Star Tracks: Monday, May 16, 2016 42 years, 2,191 covers and 55,436 stories from PEOPLE magazine's history for you to enjoy
- WATCH AND SHOP: Never Hear 'You Look Tired' Again – Thanks to This Beauty Product
- Read the Cover Story: George Turns 3: The Preschool Prince!
- Zoë Saldana Says Grandparents and Nannies Are a Huge Help in Raising Twin Sons: We 'Have a Great Village'
- Hillary Clinton Has a Hot Nephew and the Internet Can't Get Over It
- Georgia Woman Allegedly Researched People Who Kill Their Families – Then Shot Daughter-in-Law: Police
People Top 5
LAST UPDATE: Tuesday February 10, 2015 01:10PM EST
PEOPLE Top 5 are the most-viewed stories on the site over the past three days, updated every 60 minutes
- October 17, 1994
- Vol. 42
- No. 16
Reversal of Fortune
Lottery Entrant Chris Ramesar Struck It Rich—then New York State Struck Back
Ramesar's most momentous bummer ever is undoubtedly the $10 million Lotto Pick Six jackpot he thought he had won. On May 7, 1993, Ramesar mailed in his $150 subscription bet that was good for six months. In mid-June, when he didn't receive confirmation of the bet, he phoned lottery headquarters and was reassured that his application would soon be processed. Then on July 17, his numbers were drawn. For two days, Chris, 45, floated in the ether, assuming he had won. But on July 19, an attorney friend called the lottery office to claim the prize for him and was informed that Ramesar's application had not even been recorded, though it had been mailed 10 weeks earlier. His entry, in short, was not valid.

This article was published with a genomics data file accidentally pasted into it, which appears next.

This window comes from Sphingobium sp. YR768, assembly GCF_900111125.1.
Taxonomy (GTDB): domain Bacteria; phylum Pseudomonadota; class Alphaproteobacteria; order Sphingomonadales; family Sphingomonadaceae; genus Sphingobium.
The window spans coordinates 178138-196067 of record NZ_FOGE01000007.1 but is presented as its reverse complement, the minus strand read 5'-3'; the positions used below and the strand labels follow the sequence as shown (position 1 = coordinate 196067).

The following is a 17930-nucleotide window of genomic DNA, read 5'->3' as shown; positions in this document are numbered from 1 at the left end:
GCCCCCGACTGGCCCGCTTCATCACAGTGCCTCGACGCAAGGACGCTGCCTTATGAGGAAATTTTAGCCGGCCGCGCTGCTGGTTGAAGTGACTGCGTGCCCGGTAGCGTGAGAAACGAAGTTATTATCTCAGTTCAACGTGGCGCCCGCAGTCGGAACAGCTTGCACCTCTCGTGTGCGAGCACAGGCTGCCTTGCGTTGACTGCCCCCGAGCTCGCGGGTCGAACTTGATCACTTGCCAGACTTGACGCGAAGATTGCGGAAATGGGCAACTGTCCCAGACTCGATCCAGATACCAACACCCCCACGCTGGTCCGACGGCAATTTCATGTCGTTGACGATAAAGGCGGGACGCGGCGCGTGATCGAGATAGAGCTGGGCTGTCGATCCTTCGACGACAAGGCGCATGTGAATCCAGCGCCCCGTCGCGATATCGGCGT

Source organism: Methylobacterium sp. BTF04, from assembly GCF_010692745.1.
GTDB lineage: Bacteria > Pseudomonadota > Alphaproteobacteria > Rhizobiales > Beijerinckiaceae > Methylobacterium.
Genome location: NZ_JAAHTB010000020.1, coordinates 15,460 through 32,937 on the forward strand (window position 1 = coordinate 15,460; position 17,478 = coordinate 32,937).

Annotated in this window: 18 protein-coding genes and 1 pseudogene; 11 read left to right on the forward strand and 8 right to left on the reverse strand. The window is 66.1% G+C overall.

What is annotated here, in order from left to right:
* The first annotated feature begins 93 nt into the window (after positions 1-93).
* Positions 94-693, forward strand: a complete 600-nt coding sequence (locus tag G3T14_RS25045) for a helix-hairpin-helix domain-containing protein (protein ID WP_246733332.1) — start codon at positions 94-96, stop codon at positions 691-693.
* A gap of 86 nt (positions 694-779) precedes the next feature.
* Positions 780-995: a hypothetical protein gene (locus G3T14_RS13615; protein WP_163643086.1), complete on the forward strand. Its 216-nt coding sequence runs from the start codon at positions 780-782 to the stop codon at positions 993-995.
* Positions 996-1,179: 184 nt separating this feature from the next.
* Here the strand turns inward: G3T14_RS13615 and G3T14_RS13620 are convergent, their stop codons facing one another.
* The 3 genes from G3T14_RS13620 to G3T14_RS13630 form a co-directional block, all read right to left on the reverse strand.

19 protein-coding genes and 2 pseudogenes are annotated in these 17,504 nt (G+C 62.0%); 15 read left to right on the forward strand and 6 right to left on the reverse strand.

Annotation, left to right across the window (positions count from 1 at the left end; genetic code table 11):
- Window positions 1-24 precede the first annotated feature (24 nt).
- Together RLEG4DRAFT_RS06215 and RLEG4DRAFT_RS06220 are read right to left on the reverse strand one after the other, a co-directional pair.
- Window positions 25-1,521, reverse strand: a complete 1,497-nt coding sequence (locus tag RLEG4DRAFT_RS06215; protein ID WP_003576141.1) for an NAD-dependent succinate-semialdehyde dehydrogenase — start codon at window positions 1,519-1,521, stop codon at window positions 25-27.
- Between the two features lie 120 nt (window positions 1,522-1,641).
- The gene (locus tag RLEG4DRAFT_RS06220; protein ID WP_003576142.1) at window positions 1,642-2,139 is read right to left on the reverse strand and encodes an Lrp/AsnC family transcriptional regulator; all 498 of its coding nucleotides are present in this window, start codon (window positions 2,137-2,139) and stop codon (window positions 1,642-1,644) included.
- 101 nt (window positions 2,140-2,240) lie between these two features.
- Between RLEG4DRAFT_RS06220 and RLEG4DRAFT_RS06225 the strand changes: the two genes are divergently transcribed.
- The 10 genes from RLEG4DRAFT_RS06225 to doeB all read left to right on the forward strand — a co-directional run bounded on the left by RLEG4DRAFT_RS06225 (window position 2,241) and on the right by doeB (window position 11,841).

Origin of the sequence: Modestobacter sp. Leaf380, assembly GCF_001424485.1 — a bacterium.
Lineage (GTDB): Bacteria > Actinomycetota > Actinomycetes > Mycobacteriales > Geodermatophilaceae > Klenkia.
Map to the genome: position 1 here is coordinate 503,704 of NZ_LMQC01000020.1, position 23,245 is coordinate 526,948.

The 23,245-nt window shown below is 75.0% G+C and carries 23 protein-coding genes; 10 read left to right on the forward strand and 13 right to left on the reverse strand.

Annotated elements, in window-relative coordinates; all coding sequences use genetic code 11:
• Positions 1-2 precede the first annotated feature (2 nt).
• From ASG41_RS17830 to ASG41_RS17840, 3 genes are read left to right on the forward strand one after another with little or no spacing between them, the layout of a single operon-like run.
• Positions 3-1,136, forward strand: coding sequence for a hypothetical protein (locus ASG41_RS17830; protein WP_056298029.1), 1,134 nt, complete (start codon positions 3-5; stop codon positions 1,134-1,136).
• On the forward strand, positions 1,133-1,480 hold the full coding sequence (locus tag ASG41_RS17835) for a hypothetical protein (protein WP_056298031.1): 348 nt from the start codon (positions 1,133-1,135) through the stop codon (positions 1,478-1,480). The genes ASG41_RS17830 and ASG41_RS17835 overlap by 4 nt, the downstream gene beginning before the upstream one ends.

Ramesar was at first crushed—then furious. "The state owes me money," he insists, "and I intend to get it." He sued for breach of contract, but on Sept. 16 the New York State court of claims ruled against him. Judge Louis C. Benza noted that Lotto receipts state that "a confirmation notice will be issued indicating the start date [of play]...." Worse, he explained, lottery rules essentially protected the state from any liability against disgruntled players.
Yet one of Ramesar's attorneys, Marc Kasowitz, thinks his client could win on appeal. "You should be able to sue Lotto if they mess up," he says. "Here, they did. The judge himself admitted there was a delay in processing the subscription because lottery headquarters had moved from Albany to Schenectady."
Buoyed by their attorneys, the Ramesars still cherish their fantasies. "Life could be so full," sighs Maria, 38, a computer sales representative. "It would be incredible to wake up every day and wonder if you want to go swimming or to Bermuda for breakfast." For now, however, the Ramesars will have to make do with waking up and wondering how their lawsuit is doing. Will they ever play Lotto again? "Never," vows Maria. "Lightning never strikes twice."
Treat Yourself! 4 Preview Issues
The most buzzed about stars this minute!